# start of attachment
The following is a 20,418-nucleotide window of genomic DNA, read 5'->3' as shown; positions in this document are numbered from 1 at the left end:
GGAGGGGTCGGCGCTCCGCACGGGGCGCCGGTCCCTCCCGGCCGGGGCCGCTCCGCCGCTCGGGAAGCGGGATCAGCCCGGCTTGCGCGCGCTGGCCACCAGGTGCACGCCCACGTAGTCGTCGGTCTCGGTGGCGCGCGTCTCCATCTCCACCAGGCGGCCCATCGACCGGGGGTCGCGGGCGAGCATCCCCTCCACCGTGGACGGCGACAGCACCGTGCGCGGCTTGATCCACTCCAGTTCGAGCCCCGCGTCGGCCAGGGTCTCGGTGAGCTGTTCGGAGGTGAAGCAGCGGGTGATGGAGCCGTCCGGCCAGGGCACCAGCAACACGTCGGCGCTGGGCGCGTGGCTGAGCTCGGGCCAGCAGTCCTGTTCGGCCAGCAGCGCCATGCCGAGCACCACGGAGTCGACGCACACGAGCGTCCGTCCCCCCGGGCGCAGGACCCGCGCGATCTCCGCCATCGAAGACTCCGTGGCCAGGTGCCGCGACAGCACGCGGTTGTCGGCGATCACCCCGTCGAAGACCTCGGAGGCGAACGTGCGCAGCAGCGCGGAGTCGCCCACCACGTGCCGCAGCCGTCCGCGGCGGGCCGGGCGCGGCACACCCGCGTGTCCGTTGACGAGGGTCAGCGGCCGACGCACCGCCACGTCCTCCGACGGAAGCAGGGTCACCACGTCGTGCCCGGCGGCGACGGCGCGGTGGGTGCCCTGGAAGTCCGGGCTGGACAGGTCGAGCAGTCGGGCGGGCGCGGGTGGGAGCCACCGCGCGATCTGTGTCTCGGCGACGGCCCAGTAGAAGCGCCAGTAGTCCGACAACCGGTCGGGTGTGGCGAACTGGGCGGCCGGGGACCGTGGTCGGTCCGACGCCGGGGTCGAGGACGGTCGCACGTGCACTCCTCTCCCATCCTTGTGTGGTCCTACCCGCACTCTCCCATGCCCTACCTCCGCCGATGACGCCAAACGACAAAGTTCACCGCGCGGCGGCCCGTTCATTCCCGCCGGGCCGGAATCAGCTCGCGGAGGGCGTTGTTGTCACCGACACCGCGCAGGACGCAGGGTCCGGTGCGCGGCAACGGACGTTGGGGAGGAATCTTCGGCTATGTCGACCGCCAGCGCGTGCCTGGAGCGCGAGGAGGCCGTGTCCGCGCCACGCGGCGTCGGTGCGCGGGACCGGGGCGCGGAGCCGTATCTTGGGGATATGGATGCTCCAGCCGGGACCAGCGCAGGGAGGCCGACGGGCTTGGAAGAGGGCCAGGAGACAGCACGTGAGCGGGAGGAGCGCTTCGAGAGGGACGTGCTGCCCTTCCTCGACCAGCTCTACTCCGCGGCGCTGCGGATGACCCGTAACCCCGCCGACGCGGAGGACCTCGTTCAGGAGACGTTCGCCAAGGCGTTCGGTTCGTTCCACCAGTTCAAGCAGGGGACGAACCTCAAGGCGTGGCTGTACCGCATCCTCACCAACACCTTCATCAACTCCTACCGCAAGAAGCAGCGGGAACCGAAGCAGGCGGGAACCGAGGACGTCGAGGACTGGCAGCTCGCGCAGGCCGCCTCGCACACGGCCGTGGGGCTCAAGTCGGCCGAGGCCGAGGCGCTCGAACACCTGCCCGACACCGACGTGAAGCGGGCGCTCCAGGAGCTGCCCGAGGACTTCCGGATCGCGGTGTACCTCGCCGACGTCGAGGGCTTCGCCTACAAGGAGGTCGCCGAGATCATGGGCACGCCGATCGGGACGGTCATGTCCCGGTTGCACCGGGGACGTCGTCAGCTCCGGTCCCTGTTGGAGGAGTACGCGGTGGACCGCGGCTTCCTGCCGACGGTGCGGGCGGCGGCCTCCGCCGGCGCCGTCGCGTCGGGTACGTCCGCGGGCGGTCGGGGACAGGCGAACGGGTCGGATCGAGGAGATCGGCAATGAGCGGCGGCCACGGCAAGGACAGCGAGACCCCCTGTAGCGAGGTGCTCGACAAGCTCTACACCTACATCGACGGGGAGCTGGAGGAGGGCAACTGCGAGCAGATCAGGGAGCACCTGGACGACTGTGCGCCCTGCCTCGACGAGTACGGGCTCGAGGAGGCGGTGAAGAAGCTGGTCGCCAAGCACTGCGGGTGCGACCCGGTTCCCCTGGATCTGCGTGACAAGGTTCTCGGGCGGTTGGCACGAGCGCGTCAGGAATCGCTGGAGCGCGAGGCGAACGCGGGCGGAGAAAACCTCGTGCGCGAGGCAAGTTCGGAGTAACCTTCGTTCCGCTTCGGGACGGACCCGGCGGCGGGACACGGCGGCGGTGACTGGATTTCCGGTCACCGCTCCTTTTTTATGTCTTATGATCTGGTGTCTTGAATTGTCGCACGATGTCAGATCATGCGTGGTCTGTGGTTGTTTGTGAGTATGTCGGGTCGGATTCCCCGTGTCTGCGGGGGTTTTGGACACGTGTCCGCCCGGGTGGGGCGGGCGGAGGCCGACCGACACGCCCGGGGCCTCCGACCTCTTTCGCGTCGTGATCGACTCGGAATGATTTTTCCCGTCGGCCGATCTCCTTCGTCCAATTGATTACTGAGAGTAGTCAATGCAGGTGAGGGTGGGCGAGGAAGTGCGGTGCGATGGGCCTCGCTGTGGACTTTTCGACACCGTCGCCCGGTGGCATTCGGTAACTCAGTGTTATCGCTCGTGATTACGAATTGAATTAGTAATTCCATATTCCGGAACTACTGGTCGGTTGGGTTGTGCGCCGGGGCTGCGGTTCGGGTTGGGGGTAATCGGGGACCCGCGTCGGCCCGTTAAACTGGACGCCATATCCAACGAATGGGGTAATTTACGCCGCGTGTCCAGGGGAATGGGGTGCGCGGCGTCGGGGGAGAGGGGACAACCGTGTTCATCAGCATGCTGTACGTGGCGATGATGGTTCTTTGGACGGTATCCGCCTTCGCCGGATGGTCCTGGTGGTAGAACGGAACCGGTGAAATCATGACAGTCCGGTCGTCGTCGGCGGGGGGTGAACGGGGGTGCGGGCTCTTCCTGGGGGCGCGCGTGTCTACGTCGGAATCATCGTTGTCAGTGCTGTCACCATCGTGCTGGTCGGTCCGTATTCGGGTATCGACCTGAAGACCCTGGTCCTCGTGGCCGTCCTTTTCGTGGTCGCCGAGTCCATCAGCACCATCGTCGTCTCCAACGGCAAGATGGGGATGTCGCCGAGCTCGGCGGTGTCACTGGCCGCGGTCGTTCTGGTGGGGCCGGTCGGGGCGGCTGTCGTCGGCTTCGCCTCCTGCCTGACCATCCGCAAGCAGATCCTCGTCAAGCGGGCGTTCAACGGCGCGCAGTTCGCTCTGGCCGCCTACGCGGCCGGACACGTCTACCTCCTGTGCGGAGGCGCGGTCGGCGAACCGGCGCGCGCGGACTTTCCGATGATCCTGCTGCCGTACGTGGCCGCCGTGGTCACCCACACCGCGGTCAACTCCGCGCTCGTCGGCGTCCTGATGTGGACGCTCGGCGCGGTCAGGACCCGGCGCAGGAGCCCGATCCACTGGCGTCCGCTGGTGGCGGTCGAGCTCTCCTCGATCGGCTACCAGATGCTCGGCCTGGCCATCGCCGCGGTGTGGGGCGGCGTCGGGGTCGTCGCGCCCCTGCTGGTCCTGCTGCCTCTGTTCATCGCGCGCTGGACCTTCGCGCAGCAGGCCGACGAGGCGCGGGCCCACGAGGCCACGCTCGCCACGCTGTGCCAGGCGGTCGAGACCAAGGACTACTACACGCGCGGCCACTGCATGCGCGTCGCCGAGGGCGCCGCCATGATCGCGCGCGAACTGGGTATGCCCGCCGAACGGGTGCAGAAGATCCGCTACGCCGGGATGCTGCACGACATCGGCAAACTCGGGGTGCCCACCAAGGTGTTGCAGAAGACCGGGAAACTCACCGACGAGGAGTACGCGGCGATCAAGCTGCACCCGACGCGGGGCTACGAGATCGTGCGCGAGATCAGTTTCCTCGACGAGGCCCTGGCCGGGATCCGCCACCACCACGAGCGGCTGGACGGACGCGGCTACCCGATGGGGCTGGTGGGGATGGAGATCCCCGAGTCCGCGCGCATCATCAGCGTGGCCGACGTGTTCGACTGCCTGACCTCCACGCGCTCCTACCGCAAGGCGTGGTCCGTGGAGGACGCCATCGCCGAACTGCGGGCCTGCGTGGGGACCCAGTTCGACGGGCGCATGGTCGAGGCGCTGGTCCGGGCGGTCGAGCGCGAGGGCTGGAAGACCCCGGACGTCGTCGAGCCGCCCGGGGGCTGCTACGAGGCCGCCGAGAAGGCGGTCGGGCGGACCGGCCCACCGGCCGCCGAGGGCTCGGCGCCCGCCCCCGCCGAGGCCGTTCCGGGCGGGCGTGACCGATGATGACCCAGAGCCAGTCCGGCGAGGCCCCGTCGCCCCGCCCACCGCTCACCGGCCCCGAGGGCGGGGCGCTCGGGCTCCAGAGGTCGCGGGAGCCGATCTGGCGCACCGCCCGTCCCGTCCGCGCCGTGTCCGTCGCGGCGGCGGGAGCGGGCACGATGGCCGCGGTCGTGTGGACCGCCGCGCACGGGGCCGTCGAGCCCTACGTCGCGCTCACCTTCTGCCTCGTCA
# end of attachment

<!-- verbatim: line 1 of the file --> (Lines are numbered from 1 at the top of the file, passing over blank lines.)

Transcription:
The following is a 20,418-nucleotide window of genomic DNA, read 5'->3' as shown; positions in this document are numbered from 1 at the left end: